As much as our own Jim Sterling would like to distance himself from the label, what Destructoid and other game sites and blogs do is technically games journalism. However, when it comes the hardcore investigative research that your mind conjures when you hear the word "journalism," we're all sadly slacking. However, when someone goes out of his or her way for some in-depth videogame reporting, you can always guarantee that the findings will be fascinating beyond belief.
For example, did you know that there is no solid proof of when Super Mario Bros. was released in North America? That's what Gamasutra's Frank Cifaldi discovered when he researched the history of one of the most important videogames ever made. It's not like Super Mario Bros. is some low-print shovelware that faded into obscurity -- it's most likely the single reason for Western gaming's resurgence. That we don't know precisely when the damn thing came out would be akin to NASA's forgetting when the first successful moon landing was.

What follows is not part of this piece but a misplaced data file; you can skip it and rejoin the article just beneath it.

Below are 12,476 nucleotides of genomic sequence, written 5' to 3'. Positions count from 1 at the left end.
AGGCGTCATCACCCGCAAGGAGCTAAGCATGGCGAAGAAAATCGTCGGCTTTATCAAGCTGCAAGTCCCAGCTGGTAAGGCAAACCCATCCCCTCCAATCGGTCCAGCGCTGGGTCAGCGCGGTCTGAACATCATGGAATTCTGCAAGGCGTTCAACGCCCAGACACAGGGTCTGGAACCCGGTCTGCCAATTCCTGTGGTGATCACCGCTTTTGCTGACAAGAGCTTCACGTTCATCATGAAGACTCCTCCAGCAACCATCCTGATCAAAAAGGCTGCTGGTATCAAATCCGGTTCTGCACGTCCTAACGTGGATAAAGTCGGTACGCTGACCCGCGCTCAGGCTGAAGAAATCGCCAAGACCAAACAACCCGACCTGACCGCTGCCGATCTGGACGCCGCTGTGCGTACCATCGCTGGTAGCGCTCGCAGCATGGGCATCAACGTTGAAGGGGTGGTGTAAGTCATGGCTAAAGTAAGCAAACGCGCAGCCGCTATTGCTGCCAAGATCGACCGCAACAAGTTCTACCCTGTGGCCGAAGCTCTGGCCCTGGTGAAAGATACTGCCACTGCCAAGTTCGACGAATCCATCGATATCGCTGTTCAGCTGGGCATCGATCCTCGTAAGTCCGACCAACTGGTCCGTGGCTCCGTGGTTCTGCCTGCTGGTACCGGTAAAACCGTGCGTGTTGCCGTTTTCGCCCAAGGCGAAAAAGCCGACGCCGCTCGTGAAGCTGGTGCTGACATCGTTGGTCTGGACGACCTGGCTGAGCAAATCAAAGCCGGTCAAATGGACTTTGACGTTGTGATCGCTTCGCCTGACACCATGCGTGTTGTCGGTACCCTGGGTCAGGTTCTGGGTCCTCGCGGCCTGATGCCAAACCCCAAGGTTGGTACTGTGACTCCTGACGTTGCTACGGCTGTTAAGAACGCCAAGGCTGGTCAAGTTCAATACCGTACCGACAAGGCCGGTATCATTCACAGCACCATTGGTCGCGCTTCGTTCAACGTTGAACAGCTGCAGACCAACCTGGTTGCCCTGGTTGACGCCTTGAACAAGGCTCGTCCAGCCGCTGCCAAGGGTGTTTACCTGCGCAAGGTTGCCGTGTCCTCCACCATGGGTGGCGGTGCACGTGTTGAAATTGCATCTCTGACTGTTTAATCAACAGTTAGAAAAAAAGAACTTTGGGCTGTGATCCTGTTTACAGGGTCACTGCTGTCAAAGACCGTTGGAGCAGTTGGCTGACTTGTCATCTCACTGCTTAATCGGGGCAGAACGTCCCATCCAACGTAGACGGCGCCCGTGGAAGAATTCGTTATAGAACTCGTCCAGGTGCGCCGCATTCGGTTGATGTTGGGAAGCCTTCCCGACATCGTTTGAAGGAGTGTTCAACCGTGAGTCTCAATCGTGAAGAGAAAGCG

In Japan, we know Super Mario Bros. shipped on September 13, 1985. In the US, there are several conflicting dates: October 12, 1985; October 18, 1985; November 17, 1985; March 1986; and others. You see, Cifaldi didn't simply grab a couple of books from the library and checked a few web pages before calling it a day. No, he got on the phone with current and former Nintendo employees, FAO Schwarz (where the first NES unit was sold), and even a friend of a friend of former NoA president Minoru Arakawa. If his research has revealed anything substantial, it's that we suck at videogame preservation.
Please, give the full article a read and prepare to be astounded.